Agencies | Governor
Virginia Regulatory Town Hall
Agency
Department of Professional and Occupational Regulation
Board
Board for Barbers and Cosmetology
chapter
Board for Barbers and Cosmetology Tattooing Regulations [18 VAC 41 ‑ 50]
Action General Review 2017 | Tattoo and Body-Piercing
Stage Proposed
Comment Period Ends 9/20/2019
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Next Comment     Back to List of Comments
8/11/19  1:42 pm
Commenter: gabriel cece, studio evolve tattoo

response to newly proposed tattoo legislation
 

I believe that I can speak for some, if not most professional tattooers and shop owners in virginia, in saying that I think these new proposed regulations are a step backwards.

Although it may not seem so to you, we are a group of motivated and driven individuals, who have worked our way through many an obstacle, to get where we are in our careers, and more than that, we are very self governing and self regulating.

The common sense rules of tattooing, technical and artistic advancements, universal precautions, and aseptic technique have been handed down for generations. We don’t need to be micromanaged, in the process of our process. We don’t need our lives and livelihood complicated with more rules and laws to follow. We don’t really need to know what the DPOR, DOLI, or the commonwealth of virginia thinks of what we do, or how we do. It’s the DPOR, DOLI, and the commonwealth of virginia that really needs to know our perspective on the way things are, or should be.

With all that said, I am sure that we all understand that there must be laws and rules and regulations to abide by, as nobody really wants for a lawless society. Nor are we looking for a situation in which we can do whatever we want to do, however we want to do it. As that would lead to chaos and anarchy, the compromise of public health and safety, and tattoo studios who are not operating properly, to getting away with unsafe standards of operation, and sub par quality tattooing (which is actually happening anyway). Without proper enforcement of DPOR regulations, and better communications with local health department and police, the rules and guidelines of our industry only apply to those who are correctly licensed...and that doesn’t do anyone any good.

What we need here is an actual middle ground, where the information exchanged between the DPOR and our elected upstanding professionals in the community, are validated and taken into real consideration. We want to work with you, we need to work with you, and I do believe that you want and need to work with us, so that we can land on compromise, everyone is satisfied, and the public remains safe...while our ways of being aren’t hampered, and our livelihoods aren’t affected.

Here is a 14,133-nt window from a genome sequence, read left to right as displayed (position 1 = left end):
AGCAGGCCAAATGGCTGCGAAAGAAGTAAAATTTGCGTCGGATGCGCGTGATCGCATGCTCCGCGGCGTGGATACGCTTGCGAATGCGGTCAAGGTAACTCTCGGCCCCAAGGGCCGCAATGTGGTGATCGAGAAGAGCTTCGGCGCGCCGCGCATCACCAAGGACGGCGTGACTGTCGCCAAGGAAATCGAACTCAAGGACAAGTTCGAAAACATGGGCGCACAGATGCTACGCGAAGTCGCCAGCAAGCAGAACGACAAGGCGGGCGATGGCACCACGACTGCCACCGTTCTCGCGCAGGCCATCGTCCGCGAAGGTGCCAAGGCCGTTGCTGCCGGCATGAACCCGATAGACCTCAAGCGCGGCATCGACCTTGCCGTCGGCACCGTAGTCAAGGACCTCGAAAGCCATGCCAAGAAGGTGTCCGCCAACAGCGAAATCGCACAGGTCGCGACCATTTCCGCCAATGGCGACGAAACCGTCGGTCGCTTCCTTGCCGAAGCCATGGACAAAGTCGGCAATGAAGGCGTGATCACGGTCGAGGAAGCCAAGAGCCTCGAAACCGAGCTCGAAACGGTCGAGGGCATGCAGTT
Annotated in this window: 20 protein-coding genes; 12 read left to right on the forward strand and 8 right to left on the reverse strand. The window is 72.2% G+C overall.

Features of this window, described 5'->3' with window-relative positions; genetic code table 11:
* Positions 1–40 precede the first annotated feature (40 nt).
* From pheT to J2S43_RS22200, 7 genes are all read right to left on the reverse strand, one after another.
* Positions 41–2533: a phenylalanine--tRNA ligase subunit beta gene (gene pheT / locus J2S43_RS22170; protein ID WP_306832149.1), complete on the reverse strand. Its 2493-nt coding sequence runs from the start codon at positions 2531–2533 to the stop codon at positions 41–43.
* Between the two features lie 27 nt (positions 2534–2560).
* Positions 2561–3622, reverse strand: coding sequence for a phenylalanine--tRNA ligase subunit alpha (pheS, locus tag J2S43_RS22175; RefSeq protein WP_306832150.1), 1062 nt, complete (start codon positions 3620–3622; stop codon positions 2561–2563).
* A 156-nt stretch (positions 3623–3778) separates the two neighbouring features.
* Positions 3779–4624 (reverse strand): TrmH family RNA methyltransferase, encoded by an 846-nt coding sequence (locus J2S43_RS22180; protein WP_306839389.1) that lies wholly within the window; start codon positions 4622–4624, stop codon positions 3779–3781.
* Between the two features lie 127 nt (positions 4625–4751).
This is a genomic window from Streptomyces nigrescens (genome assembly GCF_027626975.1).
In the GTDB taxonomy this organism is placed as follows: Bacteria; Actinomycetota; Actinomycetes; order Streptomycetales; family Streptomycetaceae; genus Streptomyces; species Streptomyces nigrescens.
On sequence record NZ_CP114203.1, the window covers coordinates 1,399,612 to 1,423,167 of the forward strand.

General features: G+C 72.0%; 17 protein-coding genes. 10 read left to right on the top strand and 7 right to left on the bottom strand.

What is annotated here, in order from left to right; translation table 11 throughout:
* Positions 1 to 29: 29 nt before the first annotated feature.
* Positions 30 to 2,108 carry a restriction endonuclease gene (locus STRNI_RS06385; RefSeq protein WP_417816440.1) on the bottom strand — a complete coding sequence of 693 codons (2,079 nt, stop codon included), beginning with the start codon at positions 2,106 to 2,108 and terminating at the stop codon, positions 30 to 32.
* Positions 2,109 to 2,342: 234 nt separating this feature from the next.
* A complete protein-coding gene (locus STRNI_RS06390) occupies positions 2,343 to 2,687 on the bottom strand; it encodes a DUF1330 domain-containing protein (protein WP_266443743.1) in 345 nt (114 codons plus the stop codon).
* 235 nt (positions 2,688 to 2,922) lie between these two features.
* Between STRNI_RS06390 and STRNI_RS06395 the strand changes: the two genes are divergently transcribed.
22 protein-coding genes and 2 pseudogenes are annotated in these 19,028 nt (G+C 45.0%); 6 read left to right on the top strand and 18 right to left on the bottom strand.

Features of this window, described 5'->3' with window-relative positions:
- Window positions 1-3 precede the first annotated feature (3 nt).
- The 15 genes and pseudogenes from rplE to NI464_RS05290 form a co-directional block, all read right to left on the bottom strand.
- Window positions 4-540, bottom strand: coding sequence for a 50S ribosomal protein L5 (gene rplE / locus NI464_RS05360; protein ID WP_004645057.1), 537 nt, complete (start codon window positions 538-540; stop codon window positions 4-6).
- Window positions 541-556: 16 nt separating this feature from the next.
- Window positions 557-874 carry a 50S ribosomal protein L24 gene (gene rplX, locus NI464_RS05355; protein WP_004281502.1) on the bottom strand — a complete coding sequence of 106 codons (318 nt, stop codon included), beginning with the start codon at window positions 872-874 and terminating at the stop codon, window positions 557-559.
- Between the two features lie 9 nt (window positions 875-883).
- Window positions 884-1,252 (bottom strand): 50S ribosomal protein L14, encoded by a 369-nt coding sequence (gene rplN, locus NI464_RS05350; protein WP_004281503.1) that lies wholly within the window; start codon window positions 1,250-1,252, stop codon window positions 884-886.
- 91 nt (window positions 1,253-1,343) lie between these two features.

Our concerns lie in all of the procedure that is required to obtain proper licensing, yet there are still people tattooing out of their houses, or in a shop where tattooers aren’t actually properly licensed. We also have issue with complicating the process to obtain a temporary tattooer license, instead of simplifying it. We have major concern that “tattoo schools” are not held to the same guidelines and expectations that mentors are. And finally, we’d really really like to have a set of forms that actually work online, and a customer service oriented staff at the DPOR call center, who are knowledgeable and helpful when we call...as opposed to sometimes rude, inconsiderate, and inconsistent in their answers as to what it is that we are supposed to do, in order to become legal licensed tattooers, stay current, or obtain temporary tattooer permits.

1...we all know of a handful of people tattooing out of their homes, yet nothing is done about it. This is an age old problem, as we have to be licensed, but there are so many people getting away with this, that we have to question why it is that we bother doing the right thing. Not only that, but, I’m sure we all know of many “professional” tattoo studios, operating with one or more people tattooing inside of them, who aren’t properly licensed. In fact, I know of one who had an “apprentice” for quite some time, where nobody in the shop was even a licensed tattooer.